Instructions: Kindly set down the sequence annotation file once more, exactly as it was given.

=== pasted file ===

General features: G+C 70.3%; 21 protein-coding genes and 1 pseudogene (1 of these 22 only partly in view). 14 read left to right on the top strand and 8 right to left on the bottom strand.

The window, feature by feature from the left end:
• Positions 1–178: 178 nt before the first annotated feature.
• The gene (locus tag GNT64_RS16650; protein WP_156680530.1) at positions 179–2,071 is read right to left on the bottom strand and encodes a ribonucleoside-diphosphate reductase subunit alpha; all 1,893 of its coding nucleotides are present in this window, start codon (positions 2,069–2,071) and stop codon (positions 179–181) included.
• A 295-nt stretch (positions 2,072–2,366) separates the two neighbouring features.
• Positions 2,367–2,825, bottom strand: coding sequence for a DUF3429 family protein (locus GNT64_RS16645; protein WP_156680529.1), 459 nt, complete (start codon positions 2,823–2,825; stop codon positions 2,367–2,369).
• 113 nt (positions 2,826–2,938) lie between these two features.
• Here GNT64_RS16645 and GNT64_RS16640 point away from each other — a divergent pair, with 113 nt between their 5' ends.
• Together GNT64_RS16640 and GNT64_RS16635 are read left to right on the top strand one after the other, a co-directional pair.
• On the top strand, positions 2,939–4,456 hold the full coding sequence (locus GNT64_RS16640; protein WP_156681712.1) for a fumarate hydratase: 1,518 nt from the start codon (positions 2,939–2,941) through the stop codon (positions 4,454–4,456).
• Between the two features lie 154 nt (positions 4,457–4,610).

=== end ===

General features: G+C 70.3%; 21 protein-coding genes and 1 pseudogene (1 of these 22 only partly in view). 14 read left to right on the top strand and 8 right to left on the bottom strand.

The window, feature by feature from the left end:
• Positions 1–178: 178 nt before the first annotated feature.
• The gene (locus tag GNT64_RS16650; protein WP_156680530.1) at positions 179–2,071 is read right to left on the bottom strand and encodes a ribonucleoside-diphosphate reductase subunit alpha; all 1,893 of its coding nucleotides are present in this window, start codon (positions 2,069–2,071) and stop codon (positions 179–181) included.
• A 295-nt stretch (positions 2,072–2,366) separates the two neighbouring features.
• Positions 2,367–2,825, bottom strand: coding sequence for a DUF3429 family protein (locus GNT64_RS16645; protein WP_156680529.1), 459 nt, complete (start codon positions 2,823–2,825; stop codon positions 2,367–2,369).
• 113 nt (positions 2,826–2,938) lie between these two features.
• Here GNT64_RS16645 and GNT64_RS16640 point away from each other — a divergent pair, with 113 nt between their 5' ends.
• Together GNT64_RS16640 and GNT64_RS16635 are read left to right on the top strand one after the other, a co-directional pair.
• On the top strand, positions 2,939–4,456 hold the full coding sequence (locus GNT64_RS16640; protein WP_156681712.1) for a fumarate hydratase: 1,518 nt from the start codon (positions 2,939–2,941) through the stop codon (positions 4,454–4,456).
• Between the two features lie 154 nt (positions 4,457–4,610).